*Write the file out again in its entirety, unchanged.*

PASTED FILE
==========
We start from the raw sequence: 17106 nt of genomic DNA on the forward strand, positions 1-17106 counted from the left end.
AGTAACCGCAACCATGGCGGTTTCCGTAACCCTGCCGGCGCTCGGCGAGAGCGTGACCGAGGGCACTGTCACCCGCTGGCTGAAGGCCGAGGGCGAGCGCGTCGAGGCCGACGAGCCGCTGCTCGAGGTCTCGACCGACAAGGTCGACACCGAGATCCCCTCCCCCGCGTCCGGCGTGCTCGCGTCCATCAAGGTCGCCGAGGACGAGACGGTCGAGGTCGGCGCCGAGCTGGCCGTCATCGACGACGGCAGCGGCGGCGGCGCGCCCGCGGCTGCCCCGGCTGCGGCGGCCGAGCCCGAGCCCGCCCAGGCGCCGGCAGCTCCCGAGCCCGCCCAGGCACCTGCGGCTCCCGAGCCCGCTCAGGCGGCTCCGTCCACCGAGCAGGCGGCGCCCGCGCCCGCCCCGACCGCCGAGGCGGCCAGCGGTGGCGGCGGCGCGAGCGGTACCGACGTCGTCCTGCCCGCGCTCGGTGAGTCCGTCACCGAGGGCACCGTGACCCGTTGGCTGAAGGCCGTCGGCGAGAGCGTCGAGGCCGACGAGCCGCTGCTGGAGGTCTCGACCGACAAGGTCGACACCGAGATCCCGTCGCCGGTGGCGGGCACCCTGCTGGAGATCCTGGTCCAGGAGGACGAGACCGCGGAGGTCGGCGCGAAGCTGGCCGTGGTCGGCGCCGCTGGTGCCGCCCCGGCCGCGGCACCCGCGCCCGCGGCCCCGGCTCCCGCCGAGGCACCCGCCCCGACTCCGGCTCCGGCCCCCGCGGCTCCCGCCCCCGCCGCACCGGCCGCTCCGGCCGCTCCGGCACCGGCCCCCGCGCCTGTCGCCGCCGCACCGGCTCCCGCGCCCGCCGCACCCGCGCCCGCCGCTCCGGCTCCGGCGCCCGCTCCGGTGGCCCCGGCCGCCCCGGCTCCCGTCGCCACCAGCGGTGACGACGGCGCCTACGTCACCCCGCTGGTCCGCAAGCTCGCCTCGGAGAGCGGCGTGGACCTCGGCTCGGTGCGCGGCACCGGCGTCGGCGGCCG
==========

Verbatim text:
We start from the raw sequence: 17106 nt of genomic DNA on the forward strand, positions 1-17106 counted from the left end.
AGTAACCGCAACCATGGCGGTTTCCGTAACCCTGCCGGCGCTCGGCGAGAGCGTGACCGAGGGCACTGTCACCCGCTGGCTGAAGGCCGAGGGCGAGCGCGTCGAGGCCGACGAGCCGCTGCTCGAGGTCTCGACCGACAAGGTCGACACCGAGATCCCCTCCCCCGCGTCCGGCGTGCTCGCGTCCATCAAGGTCGCCGAGGACGAGACGGTCGAGGTCGGCGCCGAGCTGGCCGTCATCGACGACGGCAGCGGCGGCGGCGCGCCCGCGGCTGCCCCGGCTGCGGCGGCCGAGCCCGAGCCCGCCCAGGCGCCGGCAGCTCCCGAGCCCGCCCAGGCACCTGCGGCTCCCGAGCCCGCTCAGGCGGCTCCGTCCACCGAGCAGGCGGCGCCCGCGCCCGCCCCGACCGCCGAGGCGGCCAGCGGTGGCGGCGGCGCGAGCGGTACCGACGTCGTCCTGCCCGCGCTCGGTGAGTCCGTCACCGAGGGCACCGTGACCCGTTGGCTGAAGGCCGTCGGCGAGAGCGTCGAGGCCGACGAGCCGCTGCTGGAGGTCTCGACCGACAAGGTCGACACCGAGATCCCGTCGCCGGTGGCGGGCACCCTGCTGGAGATCCTGGTCCAGGAGGACGAGACCGCGGAGGTCGGCGCGAAGCTGGCCGTGGTCGGCGCCGCTGGTGCCGCCCCGGCCGCGGCACCCGCGCCCGCGGCCCCGGCTCCCGCCGAGGCACCCGCCCCGACTCCGGCTCCGGCCCCCGCGGCTCCCGCCCCCGCCGCACCGGCCGCTCCGGCCGCTCCGGCACCGGCCCCCGCGCCTGTCGCCGCCGCACCGGCTCCCGCGCCCGCCGCACCCGCGCCCGCCGCTCCGGCTCCGGCGCCCGCTCCGGTGGCCCCGGCCGCCCCGGCTCCCGTCGCCACCAGCGGTGACGACGGCGCCTACGTCACCCCGCTGGTCCGCAAGCTCGCCTCGGAGAGCGGCGTGGACCTCGGCTCGGTGCGCGGCACCGGCGTCGGCGGCCG